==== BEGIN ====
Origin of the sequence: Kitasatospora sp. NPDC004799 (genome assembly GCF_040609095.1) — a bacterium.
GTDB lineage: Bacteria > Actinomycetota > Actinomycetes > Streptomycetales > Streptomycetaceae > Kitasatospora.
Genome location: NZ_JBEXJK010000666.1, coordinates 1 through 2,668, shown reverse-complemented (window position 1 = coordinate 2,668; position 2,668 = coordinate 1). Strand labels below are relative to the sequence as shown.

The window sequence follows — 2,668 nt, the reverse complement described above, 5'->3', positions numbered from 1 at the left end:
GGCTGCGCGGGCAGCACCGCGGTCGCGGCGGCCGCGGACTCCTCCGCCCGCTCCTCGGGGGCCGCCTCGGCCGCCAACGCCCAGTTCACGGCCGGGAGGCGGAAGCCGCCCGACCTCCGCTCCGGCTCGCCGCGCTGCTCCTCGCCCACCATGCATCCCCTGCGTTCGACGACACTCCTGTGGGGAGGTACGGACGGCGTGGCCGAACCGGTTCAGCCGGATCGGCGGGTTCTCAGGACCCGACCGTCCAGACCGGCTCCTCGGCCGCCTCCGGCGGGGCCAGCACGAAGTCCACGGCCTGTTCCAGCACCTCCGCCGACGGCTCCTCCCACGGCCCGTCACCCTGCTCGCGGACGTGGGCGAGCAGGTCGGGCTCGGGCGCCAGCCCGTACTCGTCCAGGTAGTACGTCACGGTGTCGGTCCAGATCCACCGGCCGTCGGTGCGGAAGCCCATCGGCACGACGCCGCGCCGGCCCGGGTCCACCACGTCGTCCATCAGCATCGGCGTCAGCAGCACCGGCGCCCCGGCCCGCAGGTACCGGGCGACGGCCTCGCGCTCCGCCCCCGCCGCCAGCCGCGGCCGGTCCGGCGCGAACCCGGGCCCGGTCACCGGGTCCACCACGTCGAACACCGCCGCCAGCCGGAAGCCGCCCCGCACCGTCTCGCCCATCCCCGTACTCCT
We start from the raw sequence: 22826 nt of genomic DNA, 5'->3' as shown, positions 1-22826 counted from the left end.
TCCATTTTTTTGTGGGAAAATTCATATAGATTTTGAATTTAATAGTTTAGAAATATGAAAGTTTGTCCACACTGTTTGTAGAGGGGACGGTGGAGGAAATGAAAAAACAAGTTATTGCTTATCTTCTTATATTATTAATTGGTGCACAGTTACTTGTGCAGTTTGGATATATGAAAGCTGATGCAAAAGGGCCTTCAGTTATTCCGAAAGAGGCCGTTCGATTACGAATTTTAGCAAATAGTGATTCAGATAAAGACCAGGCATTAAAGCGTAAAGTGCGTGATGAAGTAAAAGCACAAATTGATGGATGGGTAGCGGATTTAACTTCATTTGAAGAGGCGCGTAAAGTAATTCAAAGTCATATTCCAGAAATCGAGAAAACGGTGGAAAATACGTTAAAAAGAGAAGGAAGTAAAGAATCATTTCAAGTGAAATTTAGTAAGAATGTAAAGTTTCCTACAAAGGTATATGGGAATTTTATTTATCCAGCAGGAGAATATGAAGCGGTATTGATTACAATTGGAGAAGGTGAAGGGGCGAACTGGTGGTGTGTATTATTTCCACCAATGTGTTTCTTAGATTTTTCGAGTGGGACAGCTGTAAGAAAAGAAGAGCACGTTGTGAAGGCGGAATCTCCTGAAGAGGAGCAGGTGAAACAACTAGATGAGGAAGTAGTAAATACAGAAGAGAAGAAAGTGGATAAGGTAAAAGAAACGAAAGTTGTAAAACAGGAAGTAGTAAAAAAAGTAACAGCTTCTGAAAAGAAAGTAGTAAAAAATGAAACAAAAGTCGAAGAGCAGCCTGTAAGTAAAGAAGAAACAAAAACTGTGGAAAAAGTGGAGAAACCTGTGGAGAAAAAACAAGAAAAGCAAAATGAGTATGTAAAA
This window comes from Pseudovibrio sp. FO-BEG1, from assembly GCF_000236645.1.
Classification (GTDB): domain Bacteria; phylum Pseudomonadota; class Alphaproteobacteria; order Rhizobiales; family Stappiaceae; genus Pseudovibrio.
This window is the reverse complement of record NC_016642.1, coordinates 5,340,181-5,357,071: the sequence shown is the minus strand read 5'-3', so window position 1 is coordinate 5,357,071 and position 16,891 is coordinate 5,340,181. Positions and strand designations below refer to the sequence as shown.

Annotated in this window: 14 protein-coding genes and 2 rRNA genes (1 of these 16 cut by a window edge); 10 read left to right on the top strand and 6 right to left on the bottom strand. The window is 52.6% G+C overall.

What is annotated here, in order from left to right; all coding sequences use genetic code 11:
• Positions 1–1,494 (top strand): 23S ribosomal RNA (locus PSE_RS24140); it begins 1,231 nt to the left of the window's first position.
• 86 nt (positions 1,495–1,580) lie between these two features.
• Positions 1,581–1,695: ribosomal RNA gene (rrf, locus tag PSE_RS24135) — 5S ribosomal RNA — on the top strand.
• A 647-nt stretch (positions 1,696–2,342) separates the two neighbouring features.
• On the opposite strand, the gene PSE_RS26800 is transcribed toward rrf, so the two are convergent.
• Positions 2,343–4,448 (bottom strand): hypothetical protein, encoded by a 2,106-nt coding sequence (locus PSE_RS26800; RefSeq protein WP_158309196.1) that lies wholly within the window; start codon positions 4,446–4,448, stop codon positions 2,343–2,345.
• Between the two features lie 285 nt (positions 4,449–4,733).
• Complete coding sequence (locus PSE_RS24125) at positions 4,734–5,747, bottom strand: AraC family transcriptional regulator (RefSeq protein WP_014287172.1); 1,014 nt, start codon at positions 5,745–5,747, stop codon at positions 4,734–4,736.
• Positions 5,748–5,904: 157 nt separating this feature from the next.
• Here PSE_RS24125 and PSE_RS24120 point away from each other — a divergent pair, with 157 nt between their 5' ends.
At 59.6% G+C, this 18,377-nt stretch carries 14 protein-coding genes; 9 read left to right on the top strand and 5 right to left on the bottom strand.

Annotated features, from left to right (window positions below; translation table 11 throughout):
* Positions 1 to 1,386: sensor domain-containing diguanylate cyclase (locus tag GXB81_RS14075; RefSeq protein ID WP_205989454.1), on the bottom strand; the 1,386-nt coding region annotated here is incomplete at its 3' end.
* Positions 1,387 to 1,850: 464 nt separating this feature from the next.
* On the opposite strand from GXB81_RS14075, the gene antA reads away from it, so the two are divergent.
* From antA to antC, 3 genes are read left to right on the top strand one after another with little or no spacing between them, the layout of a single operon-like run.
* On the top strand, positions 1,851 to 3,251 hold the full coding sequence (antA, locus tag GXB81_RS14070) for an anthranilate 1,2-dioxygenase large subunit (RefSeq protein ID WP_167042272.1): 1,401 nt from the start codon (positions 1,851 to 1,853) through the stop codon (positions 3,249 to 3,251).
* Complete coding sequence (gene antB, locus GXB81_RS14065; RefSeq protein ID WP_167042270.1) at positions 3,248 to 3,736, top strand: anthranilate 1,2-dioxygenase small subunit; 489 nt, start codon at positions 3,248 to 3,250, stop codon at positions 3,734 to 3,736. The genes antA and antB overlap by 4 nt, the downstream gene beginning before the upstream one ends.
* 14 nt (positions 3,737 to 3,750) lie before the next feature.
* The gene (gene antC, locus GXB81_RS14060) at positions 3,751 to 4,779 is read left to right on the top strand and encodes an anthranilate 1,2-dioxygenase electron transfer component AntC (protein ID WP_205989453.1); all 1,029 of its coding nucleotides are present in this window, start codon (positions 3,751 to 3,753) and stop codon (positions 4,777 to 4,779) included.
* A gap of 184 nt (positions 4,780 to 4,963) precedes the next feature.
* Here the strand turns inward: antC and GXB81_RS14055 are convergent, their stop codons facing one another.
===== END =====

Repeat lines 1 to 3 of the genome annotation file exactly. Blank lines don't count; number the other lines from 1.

Origin of the sequence: Kitasatospora sp. NPDC004799 (genome assembly GCF_040609095.1) — a bacterium.
GTDB lineage: Bacteria > Actinomycetota > Actinomycetes > Streptomycetales > Streptomycetaceae > Kitasatospora.
Genome location: NZ_JBEXJK010000666.1, coordinates 1 through 2,668, shown reverse-complemented (window position 1 = coordinate 2,668; position 2,668 = coordinate 1). Strand labels below are relative to the sequence as shown.